Build your grant budgets for sustainability

Winning the Grant War But Losing the Budget Battles?

In Build Support by lisavgray

Figure out how to include indirect costs to your grant budgets
Price sustainability into your widgets

But if you’re in the grant-winning business, as most nonprofits are, you are often asked to do this. Grant-makers set-up their applications to allow nonprofits to outline the costs of their projects and exclude indirect costs like accounting, HR, and legal fees. And when you get the good news that you’ve been awarded the grant? O boy – you set about delivering on the promises you made in the grant AND securing the funding – from other sources – for normal cost-of-doing-business expenses.

Some grant-makers see the difficulties posed in this model – especially on smaller nonprofits – and they’re making changes. This month, the Annie E. Casey Foundation introduced a tiered approach to granting indirect costs in any award. Welcome news indeed, especially in light of the data-based approach AECF’s work group took in reaching that new policy:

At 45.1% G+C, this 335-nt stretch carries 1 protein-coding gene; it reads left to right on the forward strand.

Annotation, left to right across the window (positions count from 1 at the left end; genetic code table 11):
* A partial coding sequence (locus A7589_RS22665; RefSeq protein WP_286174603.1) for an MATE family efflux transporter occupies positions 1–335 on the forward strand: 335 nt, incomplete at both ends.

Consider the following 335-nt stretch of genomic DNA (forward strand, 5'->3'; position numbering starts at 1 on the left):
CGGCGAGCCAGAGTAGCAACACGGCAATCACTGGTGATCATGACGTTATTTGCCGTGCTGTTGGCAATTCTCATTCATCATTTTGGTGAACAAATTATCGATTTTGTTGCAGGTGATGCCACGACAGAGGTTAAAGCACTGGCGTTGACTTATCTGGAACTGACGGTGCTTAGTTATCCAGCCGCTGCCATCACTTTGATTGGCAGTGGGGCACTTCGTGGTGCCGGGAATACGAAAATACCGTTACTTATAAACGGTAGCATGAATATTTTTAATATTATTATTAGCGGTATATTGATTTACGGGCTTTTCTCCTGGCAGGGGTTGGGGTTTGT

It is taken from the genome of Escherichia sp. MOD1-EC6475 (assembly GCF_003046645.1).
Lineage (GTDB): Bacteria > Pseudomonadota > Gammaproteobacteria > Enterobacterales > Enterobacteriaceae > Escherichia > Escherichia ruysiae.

The work group learned that the median reported indirect cost rate of Casey grantees was 19%. Smaller grantees with budgets under $1 million had a median rate of 22% and the largest grantees — those with budgets exceeding $100 million — had a median rate of 14%.

The Casey Foundation’s Journey Toward Equitable Grant Making, Feb 3 2022

Casey’s research team, bless them, dug deeper to ask whether there is any additional impact on grantees of color. Few grantees of color are shocked to learn there IS additional negative impact from this policy approach:

Casey learned that grantees of color had median budgets that were just 59% the size of its other grantees and carried a median cost rate of 21% — more than 2% higher than organizations that were not grantees of color.

The Casey Foundation’s Journey Toward Equitable Grant Making, Feb 3 2022

Kudos to the Annie E. Casey Foundation and the MacArthur Foundation and others for working to assure their grantees’ highest, best, most sustainable community impact. And if you run a nonprofit, make sure each of your grant budgets outlines direct and indirect costs. You’ll be better armed to win the Grant War AND the Budget Battles. Not sure how to determine direct and indirect costs in your grant budgets? Call or email me – I can help!